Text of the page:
Not that I think anybody couldn’t have guessed it, but I would like to confirm that giving birth and moving 325 miles (give or take) in the same week is a really bad idea. Chalk yet another Army-induced life experience up to mandatory lessons in coping. Real-life “resiliency training,” a hot topic in the military. I’ve never taken those classes they keep pushing, so they keep giving me practical exams instead.
It’s like having a baby while your husband is deployed, something else I did not need to actually live through to know was a bad situation, but which I got to find out first-hand just how terrible it truly was. I’ve seen, more than once, a good, Catholic wife asking on forums if a pending deployment is a grave reason to avoid pregnancy. Perhaps all that suffering was just so I could firmly assure those women that it most definitely is.
I really don’t know how we survived last week. In fact, my husband wanted to call off the move more than once. Emotionally, though, I needed to get out of Georgia. And it was a matter of comfort as well. We were living a Spartan life in that house. I wanted my comfy desk chair and my generously sized dining room table. And my good washing machine.
It was about 11 pm when we got in on Friday night. My bed was in the back of the trailer (first in, last out), so we unloaded everything, pushing the kids until they dropped. After that day, taking a shower seemed essential, and as we undressed, Bill voiced my exact thoughts: “I just want to burn these clothes.” It would have been cathartic, but sleep was a better choice. It was nearly 1:30 am when we collapsed on our mattress on the floor.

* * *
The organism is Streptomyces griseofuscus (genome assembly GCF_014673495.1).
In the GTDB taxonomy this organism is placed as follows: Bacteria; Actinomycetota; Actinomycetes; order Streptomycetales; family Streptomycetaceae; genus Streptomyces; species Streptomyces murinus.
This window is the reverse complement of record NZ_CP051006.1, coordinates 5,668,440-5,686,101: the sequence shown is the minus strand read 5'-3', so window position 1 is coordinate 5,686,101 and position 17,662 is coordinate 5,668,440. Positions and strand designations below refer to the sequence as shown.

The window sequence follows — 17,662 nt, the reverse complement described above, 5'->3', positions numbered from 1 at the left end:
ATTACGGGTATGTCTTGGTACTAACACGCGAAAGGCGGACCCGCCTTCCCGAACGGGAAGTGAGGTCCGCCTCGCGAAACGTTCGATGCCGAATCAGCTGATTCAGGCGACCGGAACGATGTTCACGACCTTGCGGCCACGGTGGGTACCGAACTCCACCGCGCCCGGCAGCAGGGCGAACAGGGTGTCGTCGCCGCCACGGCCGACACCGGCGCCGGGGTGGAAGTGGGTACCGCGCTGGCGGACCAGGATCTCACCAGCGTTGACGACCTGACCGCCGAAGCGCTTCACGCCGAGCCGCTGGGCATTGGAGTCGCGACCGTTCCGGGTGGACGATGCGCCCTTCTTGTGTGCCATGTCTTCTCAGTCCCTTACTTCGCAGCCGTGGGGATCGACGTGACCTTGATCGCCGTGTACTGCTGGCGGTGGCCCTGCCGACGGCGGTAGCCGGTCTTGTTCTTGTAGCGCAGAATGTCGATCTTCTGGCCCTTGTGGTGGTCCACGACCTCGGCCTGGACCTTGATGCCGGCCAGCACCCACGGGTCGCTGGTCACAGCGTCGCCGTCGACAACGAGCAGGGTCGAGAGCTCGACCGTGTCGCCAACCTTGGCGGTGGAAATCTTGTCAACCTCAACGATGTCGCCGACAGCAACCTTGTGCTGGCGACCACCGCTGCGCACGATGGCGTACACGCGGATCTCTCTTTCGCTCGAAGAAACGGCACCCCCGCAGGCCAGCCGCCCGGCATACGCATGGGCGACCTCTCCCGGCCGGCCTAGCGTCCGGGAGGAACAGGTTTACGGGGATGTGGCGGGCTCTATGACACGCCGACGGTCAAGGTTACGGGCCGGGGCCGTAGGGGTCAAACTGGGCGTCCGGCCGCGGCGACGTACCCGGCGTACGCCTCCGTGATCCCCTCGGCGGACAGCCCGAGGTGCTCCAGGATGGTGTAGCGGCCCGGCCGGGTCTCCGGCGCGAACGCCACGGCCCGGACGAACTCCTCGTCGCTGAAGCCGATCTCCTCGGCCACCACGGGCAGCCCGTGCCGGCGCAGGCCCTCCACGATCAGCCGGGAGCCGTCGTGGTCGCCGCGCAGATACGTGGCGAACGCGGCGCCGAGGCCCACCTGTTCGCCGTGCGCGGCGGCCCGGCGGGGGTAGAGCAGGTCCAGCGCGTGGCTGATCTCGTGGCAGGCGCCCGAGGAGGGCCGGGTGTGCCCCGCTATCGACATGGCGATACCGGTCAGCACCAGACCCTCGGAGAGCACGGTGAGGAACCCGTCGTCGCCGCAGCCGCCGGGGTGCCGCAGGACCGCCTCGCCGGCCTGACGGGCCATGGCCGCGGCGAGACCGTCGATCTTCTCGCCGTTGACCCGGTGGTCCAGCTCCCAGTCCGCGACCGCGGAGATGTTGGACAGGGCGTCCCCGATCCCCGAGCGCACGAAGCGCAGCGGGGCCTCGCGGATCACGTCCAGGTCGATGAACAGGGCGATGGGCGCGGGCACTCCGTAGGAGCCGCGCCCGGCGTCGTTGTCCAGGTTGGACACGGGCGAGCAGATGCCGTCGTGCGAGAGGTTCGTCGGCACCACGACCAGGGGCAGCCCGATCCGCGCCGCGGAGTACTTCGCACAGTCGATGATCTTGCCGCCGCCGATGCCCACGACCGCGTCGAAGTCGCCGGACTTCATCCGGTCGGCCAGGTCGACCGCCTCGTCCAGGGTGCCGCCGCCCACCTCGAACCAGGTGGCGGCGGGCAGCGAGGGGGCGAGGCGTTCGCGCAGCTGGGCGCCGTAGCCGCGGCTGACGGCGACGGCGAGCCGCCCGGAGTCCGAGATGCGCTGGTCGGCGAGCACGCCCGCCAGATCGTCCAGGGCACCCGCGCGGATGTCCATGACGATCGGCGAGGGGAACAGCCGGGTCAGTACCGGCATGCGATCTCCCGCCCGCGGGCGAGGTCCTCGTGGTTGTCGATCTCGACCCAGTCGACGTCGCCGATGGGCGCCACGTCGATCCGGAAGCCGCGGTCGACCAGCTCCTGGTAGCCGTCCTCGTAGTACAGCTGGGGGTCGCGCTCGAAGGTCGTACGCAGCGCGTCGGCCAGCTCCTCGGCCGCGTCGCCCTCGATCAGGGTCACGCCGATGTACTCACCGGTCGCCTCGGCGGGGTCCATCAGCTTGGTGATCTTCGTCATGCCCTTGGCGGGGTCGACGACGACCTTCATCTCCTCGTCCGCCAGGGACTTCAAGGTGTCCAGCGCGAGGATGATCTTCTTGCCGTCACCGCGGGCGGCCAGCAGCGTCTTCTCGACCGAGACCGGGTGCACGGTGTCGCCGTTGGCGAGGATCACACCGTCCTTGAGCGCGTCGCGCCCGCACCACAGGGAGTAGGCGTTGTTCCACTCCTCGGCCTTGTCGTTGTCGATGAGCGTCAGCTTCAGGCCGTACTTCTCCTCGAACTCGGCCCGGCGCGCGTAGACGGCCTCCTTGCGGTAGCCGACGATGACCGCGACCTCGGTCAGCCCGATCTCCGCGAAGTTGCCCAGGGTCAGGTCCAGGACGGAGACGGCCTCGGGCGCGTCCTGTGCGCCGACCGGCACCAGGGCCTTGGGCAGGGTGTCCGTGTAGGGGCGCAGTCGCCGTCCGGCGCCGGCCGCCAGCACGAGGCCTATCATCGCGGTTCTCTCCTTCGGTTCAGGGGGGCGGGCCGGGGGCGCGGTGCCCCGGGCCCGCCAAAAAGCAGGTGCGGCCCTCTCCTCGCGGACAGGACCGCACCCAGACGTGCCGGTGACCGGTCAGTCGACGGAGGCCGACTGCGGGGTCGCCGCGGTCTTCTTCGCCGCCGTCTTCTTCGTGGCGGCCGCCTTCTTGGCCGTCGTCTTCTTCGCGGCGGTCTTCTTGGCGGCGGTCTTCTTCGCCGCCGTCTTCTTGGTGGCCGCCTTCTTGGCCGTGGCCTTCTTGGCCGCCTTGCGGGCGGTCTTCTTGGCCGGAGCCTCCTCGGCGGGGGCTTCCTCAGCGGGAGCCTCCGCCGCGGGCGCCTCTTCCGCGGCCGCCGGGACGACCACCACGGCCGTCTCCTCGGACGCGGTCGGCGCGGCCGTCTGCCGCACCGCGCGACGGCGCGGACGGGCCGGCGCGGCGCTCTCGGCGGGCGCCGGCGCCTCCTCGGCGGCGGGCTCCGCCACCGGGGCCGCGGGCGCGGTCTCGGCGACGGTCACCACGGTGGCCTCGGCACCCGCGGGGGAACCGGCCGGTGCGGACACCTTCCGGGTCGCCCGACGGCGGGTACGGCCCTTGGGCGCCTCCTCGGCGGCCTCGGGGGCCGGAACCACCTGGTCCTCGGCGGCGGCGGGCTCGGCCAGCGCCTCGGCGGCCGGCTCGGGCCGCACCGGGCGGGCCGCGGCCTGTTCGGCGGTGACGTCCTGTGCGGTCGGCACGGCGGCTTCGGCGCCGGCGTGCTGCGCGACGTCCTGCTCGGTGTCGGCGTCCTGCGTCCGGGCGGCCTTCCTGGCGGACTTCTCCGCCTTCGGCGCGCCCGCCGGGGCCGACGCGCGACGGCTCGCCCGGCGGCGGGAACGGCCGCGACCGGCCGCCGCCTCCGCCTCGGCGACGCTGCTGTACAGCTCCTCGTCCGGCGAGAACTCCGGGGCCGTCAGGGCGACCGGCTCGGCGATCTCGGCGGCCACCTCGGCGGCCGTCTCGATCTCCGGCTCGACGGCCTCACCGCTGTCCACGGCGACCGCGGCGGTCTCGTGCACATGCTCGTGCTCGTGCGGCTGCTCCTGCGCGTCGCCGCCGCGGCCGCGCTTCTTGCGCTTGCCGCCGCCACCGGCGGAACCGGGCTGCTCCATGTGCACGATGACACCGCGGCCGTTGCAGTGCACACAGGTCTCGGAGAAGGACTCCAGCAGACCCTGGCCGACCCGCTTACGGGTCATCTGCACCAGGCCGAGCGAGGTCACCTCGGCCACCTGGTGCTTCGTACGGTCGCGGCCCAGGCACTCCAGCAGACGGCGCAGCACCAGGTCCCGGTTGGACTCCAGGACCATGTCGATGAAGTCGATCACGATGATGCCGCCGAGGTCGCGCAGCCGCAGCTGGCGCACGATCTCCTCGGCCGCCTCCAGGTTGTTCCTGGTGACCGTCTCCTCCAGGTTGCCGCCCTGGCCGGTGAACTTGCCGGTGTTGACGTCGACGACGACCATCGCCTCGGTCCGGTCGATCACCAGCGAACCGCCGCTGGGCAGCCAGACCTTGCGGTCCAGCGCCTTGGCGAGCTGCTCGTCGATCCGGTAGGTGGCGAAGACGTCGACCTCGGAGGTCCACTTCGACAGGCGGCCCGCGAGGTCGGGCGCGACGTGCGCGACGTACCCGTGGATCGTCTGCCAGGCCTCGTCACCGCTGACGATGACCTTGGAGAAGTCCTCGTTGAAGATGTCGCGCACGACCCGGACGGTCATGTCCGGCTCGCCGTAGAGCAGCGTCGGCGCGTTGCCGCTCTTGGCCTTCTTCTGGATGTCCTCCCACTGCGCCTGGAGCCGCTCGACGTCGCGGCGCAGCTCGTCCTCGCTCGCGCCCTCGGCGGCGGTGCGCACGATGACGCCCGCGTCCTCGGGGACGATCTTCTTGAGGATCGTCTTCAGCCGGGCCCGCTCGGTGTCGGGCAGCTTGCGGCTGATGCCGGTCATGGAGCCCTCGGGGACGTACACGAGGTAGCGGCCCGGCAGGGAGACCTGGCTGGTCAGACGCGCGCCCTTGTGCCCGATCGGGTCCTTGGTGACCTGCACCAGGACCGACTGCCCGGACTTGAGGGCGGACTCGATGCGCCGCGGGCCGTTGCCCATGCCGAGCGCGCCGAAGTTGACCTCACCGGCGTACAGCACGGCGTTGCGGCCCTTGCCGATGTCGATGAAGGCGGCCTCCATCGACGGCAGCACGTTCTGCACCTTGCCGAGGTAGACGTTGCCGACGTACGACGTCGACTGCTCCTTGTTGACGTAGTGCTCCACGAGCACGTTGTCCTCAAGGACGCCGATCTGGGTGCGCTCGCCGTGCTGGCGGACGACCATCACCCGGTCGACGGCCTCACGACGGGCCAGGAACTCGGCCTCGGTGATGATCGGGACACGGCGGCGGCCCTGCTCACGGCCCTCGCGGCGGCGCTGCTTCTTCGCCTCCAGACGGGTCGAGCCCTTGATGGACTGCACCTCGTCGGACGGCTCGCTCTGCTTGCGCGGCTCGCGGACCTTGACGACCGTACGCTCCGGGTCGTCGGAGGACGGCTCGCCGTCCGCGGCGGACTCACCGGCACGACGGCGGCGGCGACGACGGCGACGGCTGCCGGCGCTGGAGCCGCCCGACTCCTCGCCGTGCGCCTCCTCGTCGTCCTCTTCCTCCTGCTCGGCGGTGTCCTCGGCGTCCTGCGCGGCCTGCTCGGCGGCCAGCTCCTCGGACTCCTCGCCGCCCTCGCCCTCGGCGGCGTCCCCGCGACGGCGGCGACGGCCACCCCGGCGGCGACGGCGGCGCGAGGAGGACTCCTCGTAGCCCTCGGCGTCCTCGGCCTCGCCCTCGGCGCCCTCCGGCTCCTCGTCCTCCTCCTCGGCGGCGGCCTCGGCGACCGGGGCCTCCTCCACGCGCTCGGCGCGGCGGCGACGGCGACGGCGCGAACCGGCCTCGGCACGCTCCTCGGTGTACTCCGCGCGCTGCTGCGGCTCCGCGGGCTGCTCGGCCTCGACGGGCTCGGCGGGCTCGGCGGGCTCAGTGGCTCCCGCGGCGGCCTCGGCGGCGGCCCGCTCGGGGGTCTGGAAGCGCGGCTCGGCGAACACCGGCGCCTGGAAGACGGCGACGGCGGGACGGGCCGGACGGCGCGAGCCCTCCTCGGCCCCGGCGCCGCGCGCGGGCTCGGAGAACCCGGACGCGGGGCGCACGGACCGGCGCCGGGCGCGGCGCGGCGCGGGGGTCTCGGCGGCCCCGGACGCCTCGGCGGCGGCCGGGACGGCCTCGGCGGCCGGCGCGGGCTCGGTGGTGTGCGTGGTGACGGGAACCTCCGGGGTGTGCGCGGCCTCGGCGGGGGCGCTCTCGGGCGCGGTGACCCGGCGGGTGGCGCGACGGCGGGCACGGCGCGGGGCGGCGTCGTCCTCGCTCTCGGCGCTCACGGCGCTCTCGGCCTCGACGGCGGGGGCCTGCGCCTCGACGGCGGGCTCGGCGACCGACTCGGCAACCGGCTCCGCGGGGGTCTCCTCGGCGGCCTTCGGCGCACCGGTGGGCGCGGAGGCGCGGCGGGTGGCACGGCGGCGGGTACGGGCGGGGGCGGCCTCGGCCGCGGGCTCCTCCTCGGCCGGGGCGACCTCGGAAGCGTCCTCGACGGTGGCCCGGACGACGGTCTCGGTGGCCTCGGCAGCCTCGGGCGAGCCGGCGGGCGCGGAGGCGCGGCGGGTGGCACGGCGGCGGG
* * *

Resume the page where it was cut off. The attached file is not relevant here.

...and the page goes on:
Saturday was a slow day. There were things we had to do (internet guy came to set us up), and there were things we chose to do (adjusting furniture, moving boxes to make better paths in the house). But we tried to keep things simple. I spent much of my time concentrating on the baby, who had been having difficulty latching on. Every session of nursing was a struggle to get going, and I starting thinking back over the last week: how many diapers have I changed? when was the last bowel movement? how much does he weigh? I didn’t like any of the answers.
The handful of you who have been reading me for a long time might remember all my troubles with nursing Mary. I swore it would never happen again. I would be vigilant; I would pump; I would weigh the baby every day. I didn’t think I would move the same week.
As Saturday evening winded down, I found myself dramatically telling my husband like the final line before the curtain falls at intermission: “Bill, I think the baby is tongue-tied.” That might explain a lot.